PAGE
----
TIP: If hydration packs seem too bulky for your liking, beltpacks are more streamlined and offer similar storage space (if not more). They can be attached safely onto any mountain bike with two straps underneath the top tube and usually come with lots of attractive features like external pockets for snacks or tools. However, do make sure to check out which items need fixing on your frame before attaching a bag.
If you still think hydration packs are not for you, then fanny packs or bottle carriers might be the perfect alternative - they also come in all different colors and designs so you can pick one that matches your bike or personal style.
When using any backpack, make sure that no items press too hard against your spine - be aware of how well the fit sits! The right lighting system for mountain biking can make cycling much safer at night.
Best Hydration Packs
With numerous brands on the market today, it can seem overwhelming to find the best hydration pack for mountain biking that meets your needs. There are also many different types available, each with their own unique features and purposes. Here is a list featuring some of the best hydration packs for any type of cycling, along with an in-depth description of each product's main features.
The two-liter bladder can be filled from the outside. There is space for accessories in two small compartments, the pump in the open drawer on the outside. The rogue sits high on the back. The straps are unusually tight under the armpits. On the descent, the little one can slip up.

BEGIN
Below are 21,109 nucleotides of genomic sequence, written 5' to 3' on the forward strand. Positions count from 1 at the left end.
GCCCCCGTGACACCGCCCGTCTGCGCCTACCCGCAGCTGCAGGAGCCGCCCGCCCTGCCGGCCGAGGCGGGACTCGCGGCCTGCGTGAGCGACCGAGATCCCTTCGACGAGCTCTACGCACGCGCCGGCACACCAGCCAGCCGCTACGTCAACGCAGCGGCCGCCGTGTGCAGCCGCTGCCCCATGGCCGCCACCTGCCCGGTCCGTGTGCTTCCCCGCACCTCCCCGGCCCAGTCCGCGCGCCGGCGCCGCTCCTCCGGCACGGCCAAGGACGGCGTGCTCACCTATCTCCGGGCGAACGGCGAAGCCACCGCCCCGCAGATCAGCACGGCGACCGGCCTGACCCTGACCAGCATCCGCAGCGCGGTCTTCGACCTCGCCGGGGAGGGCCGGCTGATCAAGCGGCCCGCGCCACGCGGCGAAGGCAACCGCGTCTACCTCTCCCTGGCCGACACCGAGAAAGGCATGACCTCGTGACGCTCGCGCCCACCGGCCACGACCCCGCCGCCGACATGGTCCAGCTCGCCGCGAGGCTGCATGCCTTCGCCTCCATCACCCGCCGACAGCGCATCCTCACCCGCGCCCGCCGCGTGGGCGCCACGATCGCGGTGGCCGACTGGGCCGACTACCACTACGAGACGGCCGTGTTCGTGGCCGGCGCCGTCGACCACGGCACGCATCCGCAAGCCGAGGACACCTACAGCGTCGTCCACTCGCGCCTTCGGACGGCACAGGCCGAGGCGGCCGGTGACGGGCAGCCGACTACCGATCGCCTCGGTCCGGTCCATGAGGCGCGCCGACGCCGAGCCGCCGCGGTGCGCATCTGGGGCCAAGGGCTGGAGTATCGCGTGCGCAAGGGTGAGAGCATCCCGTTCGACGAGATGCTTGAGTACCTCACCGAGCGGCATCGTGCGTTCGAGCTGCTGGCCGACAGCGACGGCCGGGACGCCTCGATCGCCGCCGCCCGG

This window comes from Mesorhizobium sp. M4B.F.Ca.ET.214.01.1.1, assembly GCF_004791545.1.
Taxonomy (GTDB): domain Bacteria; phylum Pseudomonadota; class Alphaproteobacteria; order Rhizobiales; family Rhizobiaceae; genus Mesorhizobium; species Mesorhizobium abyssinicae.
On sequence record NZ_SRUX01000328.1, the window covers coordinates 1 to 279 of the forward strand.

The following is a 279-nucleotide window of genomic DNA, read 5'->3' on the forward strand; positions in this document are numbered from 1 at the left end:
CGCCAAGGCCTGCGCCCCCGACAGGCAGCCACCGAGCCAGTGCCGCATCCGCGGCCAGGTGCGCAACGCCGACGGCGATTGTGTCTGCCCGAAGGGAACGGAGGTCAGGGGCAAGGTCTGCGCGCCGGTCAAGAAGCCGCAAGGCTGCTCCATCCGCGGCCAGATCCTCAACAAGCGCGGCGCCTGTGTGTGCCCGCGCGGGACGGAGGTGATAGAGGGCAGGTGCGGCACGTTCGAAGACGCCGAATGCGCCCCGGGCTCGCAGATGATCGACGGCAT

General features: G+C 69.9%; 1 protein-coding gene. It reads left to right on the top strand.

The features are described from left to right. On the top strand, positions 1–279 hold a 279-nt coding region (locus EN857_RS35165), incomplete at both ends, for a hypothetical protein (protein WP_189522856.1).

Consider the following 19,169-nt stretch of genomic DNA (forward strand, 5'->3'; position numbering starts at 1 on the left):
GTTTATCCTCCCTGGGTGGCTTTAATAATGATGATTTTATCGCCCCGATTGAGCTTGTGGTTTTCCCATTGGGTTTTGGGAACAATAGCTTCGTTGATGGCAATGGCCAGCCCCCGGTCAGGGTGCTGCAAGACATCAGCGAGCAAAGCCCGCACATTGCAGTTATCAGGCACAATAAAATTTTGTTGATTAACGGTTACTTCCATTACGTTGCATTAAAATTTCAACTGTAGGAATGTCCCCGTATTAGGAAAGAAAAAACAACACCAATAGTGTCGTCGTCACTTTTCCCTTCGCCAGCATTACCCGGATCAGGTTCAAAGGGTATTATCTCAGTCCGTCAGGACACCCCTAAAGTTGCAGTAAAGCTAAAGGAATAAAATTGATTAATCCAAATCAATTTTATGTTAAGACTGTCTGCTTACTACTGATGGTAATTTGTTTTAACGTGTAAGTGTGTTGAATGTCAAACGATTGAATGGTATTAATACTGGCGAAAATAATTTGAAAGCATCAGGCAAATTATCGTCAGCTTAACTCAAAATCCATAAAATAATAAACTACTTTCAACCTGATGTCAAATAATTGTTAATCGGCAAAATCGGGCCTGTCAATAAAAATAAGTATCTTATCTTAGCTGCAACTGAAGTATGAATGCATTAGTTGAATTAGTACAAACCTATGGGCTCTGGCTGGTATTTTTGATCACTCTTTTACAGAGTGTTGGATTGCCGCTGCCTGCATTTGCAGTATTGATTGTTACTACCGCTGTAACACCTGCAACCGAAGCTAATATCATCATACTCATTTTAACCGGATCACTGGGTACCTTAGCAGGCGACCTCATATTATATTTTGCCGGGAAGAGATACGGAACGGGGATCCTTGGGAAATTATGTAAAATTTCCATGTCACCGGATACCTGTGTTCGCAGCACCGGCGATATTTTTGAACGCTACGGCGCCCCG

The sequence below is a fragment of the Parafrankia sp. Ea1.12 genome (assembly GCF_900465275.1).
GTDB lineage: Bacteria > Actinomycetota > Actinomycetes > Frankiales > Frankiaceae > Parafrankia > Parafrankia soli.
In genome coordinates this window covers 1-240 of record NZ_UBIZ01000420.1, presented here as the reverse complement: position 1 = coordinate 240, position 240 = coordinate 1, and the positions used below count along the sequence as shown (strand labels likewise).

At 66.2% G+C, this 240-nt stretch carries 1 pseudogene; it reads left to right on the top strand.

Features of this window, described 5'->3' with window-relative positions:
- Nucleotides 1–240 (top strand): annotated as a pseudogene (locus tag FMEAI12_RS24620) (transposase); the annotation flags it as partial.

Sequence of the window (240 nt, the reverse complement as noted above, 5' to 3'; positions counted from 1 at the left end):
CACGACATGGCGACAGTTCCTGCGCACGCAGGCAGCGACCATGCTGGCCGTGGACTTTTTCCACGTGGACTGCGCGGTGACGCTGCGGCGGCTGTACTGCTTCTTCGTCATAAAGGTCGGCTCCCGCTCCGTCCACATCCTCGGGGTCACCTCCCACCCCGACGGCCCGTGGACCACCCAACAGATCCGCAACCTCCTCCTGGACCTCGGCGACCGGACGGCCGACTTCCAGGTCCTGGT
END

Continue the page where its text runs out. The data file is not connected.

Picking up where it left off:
Ergon BE1 Enduro
This one looks like a camel! The BE1 has two humps: The water reservoir is located at the bottom, so the center of gravity is very low. In connection with the adjustable back length and the wide hip belt, it sits very stably on the back. The tools are stored in the upper compartment, albeit fairly cramped. The Ergon BE1 has a protector and is therefore well suited for enduro races.
Evoc CC 3l Race
Every second counts in a race. That's why everything is just a handgrip away with the Evoc CC 3l Race. The gel is in the practical quiver on the shoulder strap. Tools and latches in the large hip pockets, and even the attached mesh pocket on the back, can be reached while driving. Although the Evoc has the smallest volume, it sits lightly, comfortably, and securely on the back.
Platypus Tokul XC 5.0
With the Platypus, the hydration bladder dangles from a practical holder in the extra compartment. This leaves enough space in the front compartment for accessories. In the deep, dark drawer you can lose track of things. The wide shoulder straps and the stable back section are comfortable to wear. Practical: the magnetic holder for the drinking tube.
Scott Airstrike Hydro 4
The Airstrike has the biggest flap - at least in the test. The main compartment opens wide and is easy to pack. Two front compartments hold a mobile phone and tools. The hydration bladder rests on a plastic frame. This is good because the flexible back of the backpack bulges slightly. The wide hip belt with drawers holds the Scott Airstrike in place pretty well while driving.
Shimano Ounces II 6
The ounce sticks to your back like a frog willing to mate. The internal and external adjustable carrying system closes like an X in front of the chest and sits very securely. Tools, cell phone, glasses, hydration bladder - there is an extra compartment for everything. That weighs on the scales but also cleans up the booth. You reach into the main compartment from the side, from the left or right - very practical.